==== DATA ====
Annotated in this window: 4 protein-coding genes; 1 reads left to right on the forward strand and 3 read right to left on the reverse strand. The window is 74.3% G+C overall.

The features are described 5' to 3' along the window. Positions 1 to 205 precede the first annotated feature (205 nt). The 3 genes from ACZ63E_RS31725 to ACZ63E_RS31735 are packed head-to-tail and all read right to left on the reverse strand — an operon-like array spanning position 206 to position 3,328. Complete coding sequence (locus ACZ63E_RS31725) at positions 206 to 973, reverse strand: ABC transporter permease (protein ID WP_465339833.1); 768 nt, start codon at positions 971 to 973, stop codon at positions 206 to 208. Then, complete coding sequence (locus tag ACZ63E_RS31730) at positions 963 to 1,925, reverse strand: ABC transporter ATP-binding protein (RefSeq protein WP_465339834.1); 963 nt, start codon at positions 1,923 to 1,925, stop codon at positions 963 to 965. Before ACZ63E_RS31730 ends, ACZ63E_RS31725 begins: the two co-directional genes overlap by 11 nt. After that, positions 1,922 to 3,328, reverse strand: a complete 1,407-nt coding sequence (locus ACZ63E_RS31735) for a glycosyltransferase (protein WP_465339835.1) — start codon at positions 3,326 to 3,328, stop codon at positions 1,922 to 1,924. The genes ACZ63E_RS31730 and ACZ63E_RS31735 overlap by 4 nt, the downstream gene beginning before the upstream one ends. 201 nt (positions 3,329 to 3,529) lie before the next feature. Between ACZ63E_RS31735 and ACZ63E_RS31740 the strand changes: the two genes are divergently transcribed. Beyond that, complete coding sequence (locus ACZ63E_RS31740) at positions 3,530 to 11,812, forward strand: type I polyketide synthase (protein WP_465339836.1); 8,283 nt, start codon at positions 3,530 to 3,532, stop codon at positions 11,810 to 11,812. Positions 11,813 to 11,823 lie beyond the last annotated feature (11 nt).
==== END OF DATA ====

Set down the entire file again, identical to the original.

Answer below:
Annotated in this window: 4 protein-coding genes; 1 reads left to right on the forward strand and 3 read right to left on the reverse strand. The window is 74.3% G+C overall.

The features are described 5' to 3' along the window. Positions 1 to 205 precede the first annotated feature (205 nt). The 3 genes from ACZ63E_RS31725 to ACZ63E_RS31735 are packed head-to-tail and all read right to left on the reverse strand — an operon-like array spanning position 206 to position 3,328. Complete coding sequence (locus ACZ63E_RS31725) at positions 206 to 973, reverse strand: ABC transporter permease (protein ID WP_465339833.1); 768 nt, start codon at positions 971 to 973, stop codon at positions 206 to 208. Then, complete coding sequence (locus tag ACZ63E_RS31730) at positions 963 to 1,925, reverse strand: ABC transporter ATP-binding protein (RefSeq protein WP_465339834.1); 963 nt, start codon at positions 1,923 to 1,925, stop codon at positions 963 to 965. Before ACZ63E_RS31730 ends, ACZ63E_RS31725 begins: the two co-directional genes overlap by 11 nt. After that, positions 1,922 to 3,328, reverse strand: a complete 1,407-nt coding sequence (locus ACZ63E_RS31735) for a glycosyltransferase (protein WP_465339835.1) — start codon at positions 3,326 to 3,328, stop codon at positions 1,922 to 1,924. The genes ACZ63E_RS31730 and ACZ63E_RS31735 overlap by 4 nt, the downstream gene beginning before the upstream one ends. 201 nt (positions 3,329 to 3,529) lie before the next feature. Between ACZ63E_RS31735 and ACZ63E_RS31740 the strand changes: the two genes are divergently transcribed. Beyond that, complete coding sequence (locus ACZ63E_RS31740) at positions 3,530 to 11,812, forward strand: type I polyketide synthase (protein WP_465339836.1); 8,283 nt, start codon at positions 3,530 to 3,532, stop codon at positions 11,810 to 11,812. Positions 11,813 to 11,823 lie beyond the last annotated feature (11 nt).